The hatch, removed from the top of the works, now afforded a wide hearth in front of them. Standing on this were the Tartarean shapes of the pagan harpooneers, always the whale-ship’s stokers. With huge pronged poles they pitched hissing masses of blubber into the scalding pots, or stirred up the fires beneath, till the snaky flames darted, curling, out of the doors to catch them by the feet. The smoke rolled away in sullen heaps. To every pitch of the ship there was a pitch of the boiling oil, which seemed all eagerness to leap into their faces. Opposite the mouth of the works, on the further side of the wide wooden hearth, was the windlass. This served for a sea-sofa. Here lounged the watch, when not otherwise employed, looking into the red heat of the fire, till their eyes felt scorched in their heads. Their tawny features, now all begrimed with smoke and sweat, their matted beards, and the contrasting barbaric brilliancy of their teeth, all these were strangely revealed in the capricious emblazonings of the works. As they narrated to each other their unholy adventures, their tales of terror told in words of mirth; as their uncivilized laughter forked upwards out of them, like the flames from the furnace; as to and fro, in their front, the harpooneers wildly gesticulated with their huge pronged forks and dippers; as the wind howled on, and the sea leaped, and the ship groaned and dived, and yet steadfastly shot her red hell further and further into the blackness of the sea and the night, and scornfully champed the white bone in her mouth, and viciously spat round her on all sides; then the rushing Pequod, freighted with savages, and laden with fire, and burning a corpse, and plunging into that blackness of darkness, seemed the material counterpart of her monomaniac commander’s soul.

So seemed it to me, as I stood at her helm, and for long hours silently guided the way of this fire-ship on the sea. Wrapped, for that interval, in darkness myself, I but the better saw the redness, the madness, the ghastliness of others. The continual sight of the fiend shapes before me, capering half in smoke and half in fire, these at last begat kindred visions in my soul, so soon as I began to yield to that unaccountable drowsiness which ever would come over me at a midnight helm.

But that night, in particular, a strange (and ever since inexplicable) thing occurred to me. Starting from a brief standing sleep, I was horribly conscious of something fatally wrong. The jaw-bone tiller smote my side, which leaned against it; in my ears was the low hum of sails, just beginning to shake in the wind; I thought my eyes were open; I was half conscious of putting my fingers to the lids and mechanically stretching them still further apart. But, spite of all this, I could see no compass before me to steer by; though it seemed but a minute since I had been watching the card, by the steady binnacle lamp illuminating it. Nothing seemed before me but a jet gloom, now and then made ghastly by flashes of redness. Uppermost was the impression, that whatever swift, rushing thing I stood on was not so much bound to any haven ahead as rushing from all havens astern. A stark, bewildered feeling, as of death, came over me. Convulsively my hands grasped the tiller, but with the crazy conceit that the tiller was, somehow, in some enchanted way, inverted. My God! what is the matter with me? thought I. Lo! in my brief sleep I had turned myself about, and was fronting the ship’s stern, with my back to her prow and the compass. In an instant I faced back, just in time to prevent the vessel from flying up into the wind, and very probably capsizing her. How glad and how grateful the relief from this unnatural hallucination of the night, and the fatal contingency of being brought by the lee!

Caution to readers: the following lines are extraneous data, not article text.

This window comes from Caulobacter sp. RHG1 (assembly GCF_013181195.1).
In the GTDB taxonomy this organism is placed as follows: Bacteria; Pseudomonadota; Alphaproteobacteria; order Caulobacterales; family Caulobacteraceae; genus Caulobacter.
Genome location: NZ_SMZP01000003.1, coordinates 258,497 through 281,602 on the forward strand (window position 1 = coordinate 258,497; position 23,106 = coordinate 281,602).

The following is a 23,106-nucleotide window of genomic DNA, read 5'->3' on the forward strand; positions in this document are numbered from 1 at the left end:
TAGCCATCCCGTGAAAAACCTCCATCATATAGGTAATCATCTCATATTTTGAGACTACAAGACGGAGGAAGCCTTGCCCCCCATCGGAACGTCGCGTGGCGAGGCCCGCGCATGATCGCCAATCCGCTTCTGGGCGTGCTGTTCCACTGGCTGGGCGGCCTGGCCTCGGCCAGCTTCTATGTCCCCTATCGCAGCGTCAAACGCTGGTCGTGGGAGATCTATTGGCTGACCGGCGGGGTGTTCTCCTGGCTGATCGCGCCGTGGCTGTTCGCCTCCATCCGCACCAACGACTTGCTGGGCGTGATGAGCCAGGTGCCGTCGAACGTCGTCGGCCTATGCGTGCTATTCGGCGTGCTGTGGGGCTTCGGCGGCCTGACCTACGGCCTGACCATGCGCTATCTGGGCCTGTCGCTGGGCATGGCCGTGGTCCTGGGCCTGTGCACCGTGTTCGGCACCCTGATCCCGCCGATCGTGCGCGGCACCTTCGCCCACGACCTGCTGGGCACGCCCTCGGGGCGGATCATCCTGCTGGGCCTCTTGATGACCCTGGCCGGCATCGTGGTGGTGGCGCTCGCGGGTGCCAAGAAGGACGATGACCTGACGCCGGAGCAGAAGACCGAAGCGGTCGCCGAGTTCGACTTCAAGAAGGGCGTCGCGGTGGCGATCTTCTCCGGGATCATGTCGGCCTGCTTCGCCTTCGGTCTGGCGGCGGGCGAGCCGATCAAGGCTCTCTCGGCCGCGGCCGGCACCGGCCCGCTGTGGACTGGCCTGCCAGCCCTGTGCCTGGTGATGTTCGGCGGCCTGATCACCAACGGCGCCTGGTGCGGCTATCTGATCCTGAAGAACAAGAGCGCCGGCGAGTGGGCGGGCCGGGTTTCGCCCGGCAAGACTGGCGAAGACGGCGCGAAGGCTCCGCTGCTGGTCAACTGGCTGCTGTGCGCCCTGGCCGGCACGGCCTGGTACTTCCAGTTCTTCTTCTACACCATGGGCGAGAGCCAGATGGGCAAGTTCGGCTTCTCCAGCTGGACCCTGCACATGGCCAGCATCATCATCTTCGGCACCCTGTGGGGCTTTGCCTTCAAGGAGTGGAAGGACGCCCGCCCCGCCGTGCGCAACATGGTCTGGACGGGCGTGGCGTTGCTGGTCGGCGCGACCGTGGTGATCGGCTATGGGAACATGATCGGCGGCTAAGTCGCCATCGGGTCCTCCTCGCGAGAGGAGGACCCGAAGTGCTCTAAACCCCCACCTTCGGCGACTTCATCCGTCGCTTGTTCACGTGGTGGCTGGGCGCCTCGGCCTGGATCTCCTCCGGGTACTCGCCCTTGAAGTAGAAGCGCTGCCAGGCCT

Look not too long in the face of the fire, O man! Never dream with thy hand on the helm! Turn not thy back to the compass; accept the first hint of the hitching tiller; believe not the artificial fire, when its redness makes all things look ghastly. To-morrow, in the natural sun, the skies will be bright; those who glared like devils in the forking flames, the morn will show in far other, at least gentler, relief; the glorious, golden, glad sun, the only true lamp—all others but liars!

Nevertheless the sun hides not Virginia’s Dismal Swamp, nor Rome’s accursed Campagna, nor wide Sahara, nor all the millions of miles of deserts and of griefs beneath the moon. The sun hides not the ocean, which is the dark side of this earth, and which is two thirds of this earth. So, therefore, that mortal man who hath more of joy than sorrow in him, that mortal man cannot be true—not true, or undeveloped. With books the same. The truest of all men was the Man of Sorrows, and the truest of all books is Solomon’s, and Ecclesiastes is the fine hammered steel of woe. “All is vanity.” ALL. This wilful world hath not got hold of unchristian Solomon’s wisdom yet. But he who dodges hospitals and jails, and walks fast crossing graveyards, and would rather talk of operas than hell; calls Cowper, Young, Pascal, Rousseau, poor devils all of sick men; and throughout a care-free lifetime swears by Rabelais as passing wise, and therefore jolly;—not that man is fitted to sit down on tomb-stones, and break the green damp mould with unfathomably wondrous Solomon.

But even Solomon, he says, “the man that wandereth out of the way of understanding shall remain” (i.e., even while living) “in the congregation of the dead.” Give not thyself up, then, to fire, lest it invert thee, deaden thee; as for the time it did me. There is a wisdom that is woe; but there is a woe that is madness. And there is a Catskill eagle in some souls that can alike dive down into the blackest gorges, and soar out of them again and become invisible in the sunny spaces. And even if he for ever flies within the gorge, that gorge is in the mountains; so that even in his lowest swoop the mountain eagle is still higher than other birds upon the plain, even though they soar.

If you decide to buy Moby-Dick on the strength of this post, please consider purchasing it from a local used or new bookstore, or from an independent bookstore’s online storefront.